Purpose: This study evaluated the effect of severe magnesium (Mg) dietary deficiency on systemic bone density and biomechanical resistance of bone tissue to the removal torque of osseointegrated implants.
Materials and methods: The sample consisted of 45 rats; each received a titanium implant in their tibial metaphysis. After 60 days, the animals were divided into three groups (n = 15) according to their dietary Mg: the control group received the recommended content of Mg, group Mg1 received a 75% reduction in dietary Mg content, and group Mg2 was fed a diet with a 90% reduction in Mg content. Animals were sacrificed 150 days after implant placement. Serum concentrations of Mg were measured and the effect of Mg deficiency on systemic bone density was evaluated by densitometry of the lumbar vertebrae and femur. Biomechanical characteristics were measured by resistance of the bone tissue to removal of the implants.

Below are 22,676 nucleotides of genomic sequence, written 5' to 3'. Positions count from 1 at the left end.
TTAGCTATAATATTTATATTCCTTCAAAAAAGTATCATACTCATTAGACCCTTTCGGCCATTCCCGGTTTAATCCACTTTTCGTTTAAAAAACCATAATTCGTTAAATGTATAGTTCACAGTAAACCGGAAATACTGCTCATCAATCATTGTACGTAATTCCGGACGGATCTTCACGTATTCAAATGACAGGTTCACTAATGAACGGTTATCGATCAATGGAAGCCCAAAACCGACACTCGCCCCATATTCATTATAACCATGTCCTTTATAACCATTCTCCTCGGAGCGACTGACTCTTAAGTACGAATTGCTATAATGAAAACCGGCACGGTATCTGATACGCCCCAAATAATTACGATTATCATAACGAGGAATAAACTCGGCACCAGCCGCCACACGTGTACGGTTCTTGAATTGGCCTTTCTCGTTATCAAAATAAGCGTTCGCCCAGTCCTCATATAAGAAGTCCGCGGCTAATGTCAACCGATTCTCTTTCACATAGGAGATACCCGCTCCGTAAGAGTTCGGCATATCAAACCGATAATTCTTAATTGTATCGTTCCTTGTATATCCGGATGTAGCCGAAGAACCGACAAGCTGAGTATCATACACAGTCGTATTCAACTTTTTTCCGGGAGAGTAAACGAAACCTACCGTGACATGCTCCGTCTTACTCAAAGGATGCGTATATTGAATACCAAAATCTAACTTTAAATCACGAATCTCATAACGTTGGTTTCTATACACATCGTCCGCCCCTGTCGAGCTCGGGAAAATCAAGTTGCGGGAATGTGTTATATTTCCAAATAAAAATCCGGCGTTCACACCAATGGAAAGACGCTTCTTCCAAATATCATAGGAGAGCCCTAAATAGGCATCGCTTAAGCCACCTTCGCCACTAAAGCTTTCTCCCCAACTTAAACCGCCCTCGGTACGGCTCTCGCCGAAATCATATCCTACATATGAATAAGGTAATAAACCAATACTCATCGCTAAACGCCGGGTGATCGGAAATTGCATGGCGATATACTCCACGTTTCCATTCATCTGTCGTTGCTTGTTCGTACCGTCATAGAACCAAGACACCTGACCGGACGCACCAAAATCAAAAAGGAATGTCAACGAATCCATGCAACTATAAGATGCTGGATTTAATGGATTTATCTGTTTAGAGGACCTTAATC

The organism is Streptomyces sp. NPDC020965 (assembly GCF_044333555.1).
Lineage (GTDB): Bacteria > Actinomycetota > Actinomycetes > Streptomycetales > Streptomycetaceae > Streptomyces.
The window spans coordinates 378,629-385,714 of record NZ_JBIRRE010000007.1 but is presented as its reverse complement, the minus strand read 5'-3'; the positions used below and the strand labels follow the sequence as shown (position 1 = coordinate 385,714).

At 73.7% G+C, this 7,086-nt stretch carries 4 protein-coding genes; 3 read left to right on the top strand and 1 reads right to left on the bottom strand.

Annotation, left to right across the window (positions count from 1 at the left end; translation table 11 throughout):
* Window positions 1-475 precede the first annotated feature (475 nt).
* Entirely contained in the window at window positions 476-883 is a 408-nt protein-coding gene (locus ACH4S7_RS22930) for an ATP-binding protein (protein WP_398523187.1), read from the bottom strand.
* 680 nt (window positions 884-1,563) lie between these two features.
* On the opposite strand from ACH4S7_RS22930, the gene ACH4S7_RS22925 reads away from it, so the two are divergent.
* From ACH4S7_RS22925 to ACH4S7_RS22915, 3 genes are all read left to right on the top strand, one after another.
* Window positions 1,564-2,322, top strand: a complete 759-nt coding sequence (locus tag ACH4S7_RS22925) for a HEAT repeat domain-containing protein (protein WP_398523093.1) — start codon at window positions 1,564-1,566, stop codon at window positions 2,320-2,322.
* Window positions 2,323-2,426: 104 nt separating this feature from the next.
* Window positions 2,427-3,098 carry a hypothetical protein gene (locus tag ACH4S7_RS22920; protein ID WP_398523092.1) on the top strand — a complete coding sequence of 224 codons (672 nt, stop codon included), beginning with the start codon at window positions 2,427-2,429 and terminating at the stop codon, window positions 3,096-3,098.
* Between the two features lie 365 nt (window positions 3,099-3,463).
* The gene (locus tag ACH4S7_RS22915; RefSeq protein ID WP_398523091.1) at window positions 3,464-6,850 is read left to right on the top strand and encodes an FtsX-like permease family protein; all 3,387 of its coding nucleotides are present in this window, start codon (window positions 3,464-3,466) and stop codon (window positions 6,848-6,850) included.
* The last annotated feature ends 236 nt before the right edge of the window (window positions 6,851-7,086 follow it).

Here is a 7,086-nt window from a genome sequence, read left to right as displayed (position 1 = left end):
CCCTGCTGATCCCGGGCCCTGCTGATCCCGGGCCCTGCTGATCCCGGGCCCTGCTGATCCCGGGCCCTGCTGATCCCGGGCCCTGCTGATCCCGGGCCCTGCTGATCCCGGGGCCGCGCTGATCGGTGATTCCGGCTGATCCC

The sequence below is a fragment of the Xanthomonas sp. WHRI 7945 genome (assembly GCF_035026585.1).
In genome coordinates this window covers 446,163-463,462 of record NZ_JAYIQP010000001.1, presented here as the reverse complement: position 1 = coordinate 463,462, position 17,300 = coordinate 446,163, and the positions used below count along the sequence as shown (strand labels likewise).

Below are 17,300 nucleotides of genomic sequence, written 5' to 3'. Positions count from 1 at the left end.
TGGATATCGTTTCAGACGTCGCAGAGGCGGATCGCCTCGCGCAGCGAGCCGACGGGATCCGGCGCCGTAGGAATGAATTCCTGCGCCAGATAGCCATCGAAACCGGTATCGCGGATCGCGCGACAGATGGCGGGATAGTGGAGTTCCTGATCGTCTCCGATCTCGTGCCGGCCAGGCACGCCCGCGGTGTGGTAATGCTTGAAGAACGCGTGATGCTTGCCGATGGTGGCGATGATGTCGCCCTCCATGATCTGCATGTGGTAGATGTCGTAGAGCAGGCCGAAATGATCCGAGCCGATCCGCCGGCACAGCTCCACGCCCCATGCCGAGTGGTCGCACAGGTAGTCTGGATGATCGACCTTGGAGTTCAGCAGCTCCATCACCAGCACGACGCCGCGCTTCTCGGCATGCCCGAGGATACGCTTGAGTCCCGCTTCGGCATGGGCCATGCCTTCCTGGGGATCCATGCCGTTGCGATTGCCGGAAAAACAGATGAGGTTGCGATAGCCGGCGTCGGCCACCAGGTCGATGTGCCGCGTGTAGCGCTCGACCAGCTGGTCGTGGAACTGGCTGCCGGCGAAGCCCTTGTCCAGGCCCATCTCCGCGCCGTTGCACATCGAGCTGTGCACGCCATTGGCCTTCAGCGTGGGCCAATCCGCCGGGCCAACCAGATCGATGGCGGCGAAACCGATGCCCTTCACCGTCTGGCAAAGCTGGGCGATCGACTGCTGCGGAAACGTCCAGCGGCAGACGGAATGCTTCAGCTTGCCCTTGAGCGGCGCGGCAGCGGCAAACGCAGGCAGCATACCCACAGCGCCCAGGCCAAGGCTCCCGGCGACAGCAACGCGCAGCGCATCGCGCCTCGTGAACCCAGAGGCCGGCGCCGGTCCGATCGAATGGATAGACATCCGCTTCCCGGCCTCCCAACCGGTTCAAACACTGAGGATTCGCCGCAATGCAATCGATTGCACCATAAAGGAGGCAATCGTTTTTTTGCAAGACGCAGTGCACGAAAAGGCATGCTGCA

Results: Lower Mg serum concentrations were found for the Mg1 and Mg2 groups; however, densitometric analysis and torque evaluations showed a statistically significant difference only in the Mg2 group (P < .05). There was a statistically significant difference in removal torque between the Mg2 group and the control group.
Conclusions: This study showed that a severe deficiency of Mg decreased the systemic bone density and removal torque of osseointegrated implants.